"This won’t be the first time I’ve voted for a Democrat — though not for president [before]. Last time I voted for a third-party candidate. ... But I will not vote for Donald Trump," Mr Flake said in an interview with The Washington Post.
Mr Flake insisted that he is "not trying to burn the place down or anything else," but that he's trying to get back what he feels is the lost soul of the Republican party.
The best thing for the future of the Republican party would be "a sound defeat" for Mr Trump in November, Mr Flake said. "No doubt. Long term for the Republican Party, you bet. And for conservatism as well."
By the end of his first and only term as senator from 2013 to 2019, Mr Flake had the worst relationship with Mr Trump of any Senate Republican, as he openly and consistently denounced many of the president's controversial remarks and opposed a handful of his political and judicial appointments.
The men's relationship was never strong. Mr Flake called on Mr Trump to withdraw from the 2016 presidential race after the emergence of the Access Hollywood tape where Mr Trump openly brags about sexually assaulting women. Mr Trump was so enraged with Mr Flake that his White House was recruiting GOP primary challengers against the senator in the summer of 2017.
While many Republican senators who were critical of Mr Trump early in the 2016 campaign, such as South Carolina's Lindsey Graham, eventually fell in line with the president and have become some of his closest political allies, Mr Flake remained defiantly on the periphery. When he announced his retirement from the Senate in the fall of 2018 amid politically untenable approval ratings, he delivered a scathing speech against the state of politics in Washington that spared no one, not least of all his Republican colleagues nor Mr Trump.
The GOP's aggressive public embrace of the president's hard-nosed political style isn't a Washington-only phenomenon, Mr Flake lamented in his interview with the Post. Trumpism has ensnared Mr Flake's home state politicians, too, including many people to whom the former senator has long personal and political ties.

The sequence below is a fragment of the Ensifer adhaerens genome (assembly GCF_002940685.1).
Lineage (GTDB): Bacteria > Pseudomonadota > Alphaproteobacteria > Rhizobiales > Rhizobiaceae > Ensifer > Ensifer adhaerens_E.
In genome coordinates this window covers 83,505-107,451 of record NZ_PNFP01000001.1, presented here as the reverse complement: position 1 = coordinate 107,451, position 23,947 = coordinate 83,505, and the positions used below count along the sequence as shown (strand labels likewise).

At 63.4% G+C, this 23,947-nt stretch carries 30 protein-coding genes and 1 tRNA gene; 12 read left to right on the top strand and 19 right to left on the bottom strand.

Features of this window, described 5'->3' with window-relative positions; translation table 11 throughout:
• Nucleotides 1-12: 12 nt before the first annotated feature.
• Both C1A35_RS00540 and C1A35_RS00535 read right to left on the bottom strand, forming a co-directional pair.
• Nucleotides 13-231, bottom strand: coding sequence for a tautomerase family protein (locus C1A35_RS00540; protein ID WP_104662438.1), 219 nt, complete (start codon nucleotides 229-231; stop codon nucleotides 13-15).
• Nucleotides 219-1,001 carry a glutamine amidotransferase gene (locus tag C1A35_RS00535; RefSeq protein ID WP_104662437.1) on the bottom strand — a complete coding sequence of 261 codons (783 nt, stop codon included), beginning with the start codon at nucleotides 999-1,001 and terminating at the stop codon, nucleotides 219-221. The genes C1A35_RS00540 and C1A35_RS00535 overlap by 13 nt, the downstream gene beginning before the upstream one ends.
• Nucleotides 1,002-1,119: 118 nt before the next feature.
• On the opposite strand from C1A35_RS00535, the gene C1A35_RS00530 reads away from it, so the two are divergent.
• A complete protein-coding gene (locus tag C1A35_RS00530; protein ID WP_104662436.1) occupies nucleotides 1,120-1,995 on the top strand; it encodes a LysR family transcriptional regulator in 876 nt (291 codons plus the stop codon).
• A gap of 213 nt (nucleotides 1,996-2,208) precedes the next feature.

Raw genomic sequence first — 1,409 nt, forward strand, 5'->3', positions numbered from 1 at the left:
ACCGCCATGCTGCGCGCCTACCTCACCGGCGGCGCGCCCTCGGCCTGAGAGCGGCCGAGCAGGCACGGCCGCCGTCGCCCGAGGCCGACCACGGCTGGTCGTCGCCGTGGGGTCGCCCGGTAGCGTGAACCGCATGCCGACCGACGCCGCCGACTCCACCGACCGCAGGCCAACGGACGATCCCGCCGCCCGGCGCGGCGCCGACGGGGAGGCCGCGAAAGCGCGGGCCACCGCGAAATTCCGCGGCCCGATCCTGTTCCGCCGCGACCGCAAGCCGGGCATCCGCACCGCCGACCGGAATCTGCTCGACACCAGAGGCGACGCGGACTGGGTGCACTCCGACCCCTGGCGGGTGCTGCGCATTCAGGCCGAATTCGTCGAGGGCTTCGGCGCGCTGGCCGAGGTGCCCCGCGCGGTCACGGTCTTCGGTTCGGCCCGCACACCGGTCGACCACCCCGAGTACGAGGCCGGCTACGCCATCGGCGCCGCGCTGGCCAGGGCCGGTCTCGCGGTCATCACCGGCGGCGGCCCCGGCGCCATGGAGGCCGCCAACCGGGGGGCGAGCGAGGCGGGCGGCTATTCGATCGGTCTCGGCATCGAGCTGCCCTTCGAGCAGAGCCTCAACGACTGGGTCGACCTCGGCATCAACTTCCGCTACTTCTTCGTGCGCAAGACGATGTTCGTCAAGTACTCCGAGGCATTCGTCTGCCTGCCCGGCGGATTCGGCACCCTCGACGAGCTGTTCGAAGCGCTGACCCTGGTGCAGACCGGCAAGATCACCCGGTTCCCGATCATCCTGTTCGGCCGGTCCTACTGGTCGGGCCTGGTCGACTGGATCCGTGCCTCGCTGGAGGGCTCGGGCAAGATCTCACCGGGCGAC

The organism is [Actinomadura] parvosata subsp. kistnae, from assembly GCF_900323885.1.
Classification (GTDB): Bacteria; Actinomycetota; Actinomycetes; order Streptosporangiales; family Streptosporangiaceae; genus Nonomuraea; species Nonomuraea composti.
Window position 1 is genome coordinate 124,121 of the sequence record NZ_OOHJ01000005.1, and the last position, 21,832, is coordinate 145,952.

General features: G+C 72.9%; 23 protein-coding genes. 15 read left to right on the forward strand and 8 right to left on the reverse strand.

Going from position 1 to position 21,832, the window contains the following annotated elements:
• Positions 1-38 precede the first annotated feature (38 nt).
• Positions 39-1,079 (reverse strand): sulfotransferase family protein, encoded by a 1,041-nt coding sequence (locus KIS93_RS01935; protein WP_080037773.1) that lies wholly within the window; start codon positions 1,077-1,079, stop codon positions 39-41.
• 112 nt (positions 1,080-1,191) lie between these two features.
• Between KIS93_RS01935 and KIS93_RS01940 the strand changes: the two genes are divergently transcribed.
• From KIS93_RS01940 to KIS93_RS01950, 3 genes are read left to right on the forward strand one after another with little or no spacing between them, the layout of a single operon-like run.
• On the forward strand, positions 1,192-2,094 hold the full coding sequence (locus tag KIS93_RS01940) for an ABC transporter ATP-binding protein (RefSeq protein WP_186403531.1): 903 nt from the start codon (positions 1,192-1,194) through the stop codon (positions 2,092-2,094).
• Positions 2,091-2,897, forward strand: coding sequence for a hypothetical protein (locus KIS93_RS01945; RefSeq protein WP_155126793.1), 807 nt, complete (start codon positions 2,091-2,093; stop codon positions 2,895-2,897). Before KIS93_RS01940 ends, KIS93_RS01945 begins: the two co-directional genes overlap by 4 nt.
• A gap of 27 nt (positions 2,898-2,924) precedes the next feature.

Arizona Republicans have been complicit in a "total capitulation of the party to Trumpism," Mr Flake vented in the Post interview.
In February, more than 14,000 people flocked to the Veterans Memorial Coliseum in Phoenix for one of the president's notoriously lively and raucous campaign rallies. In years past, many Arizona lawmakers were reticent about appearing onstage with the Mr Trump. That's no longer the case.
"The other night it was painful to watch the rally in Arizona: the president onstage with virtually all of my Republican colleagues from Arizona — the governor on down, some of whom had been reluctant previously to be on a campaign stage with the president. But who have just completely and utterly thrown in," Mr Flake said.
It is not all gloom and doom for his party, though, Mr Flake suggested. In private conversations, many Republicans acknowledge they've submitted to a "trade-off" in which they publicly tolerate Mr Trump's bombast and anti-institutionalism in exchange for his signature on conservative policies, his nomination of conservative judges and his enactment of tax and regulatory reform. That trade-off is not intended to last forever.
Mr Flake expressed confidence that the GOP can veer back towards a vision that is more inclusive and not fuelled, in his own words, by "anger and resentment."
"I don’t know anyone who thinks that this is the future of the party. This is a demographic cul-de-sac we’re in, if nothing else. Anger and resentment only go so far; you have to have a governing philosophy. I don’t know of any of my colleagues who really believe this is it."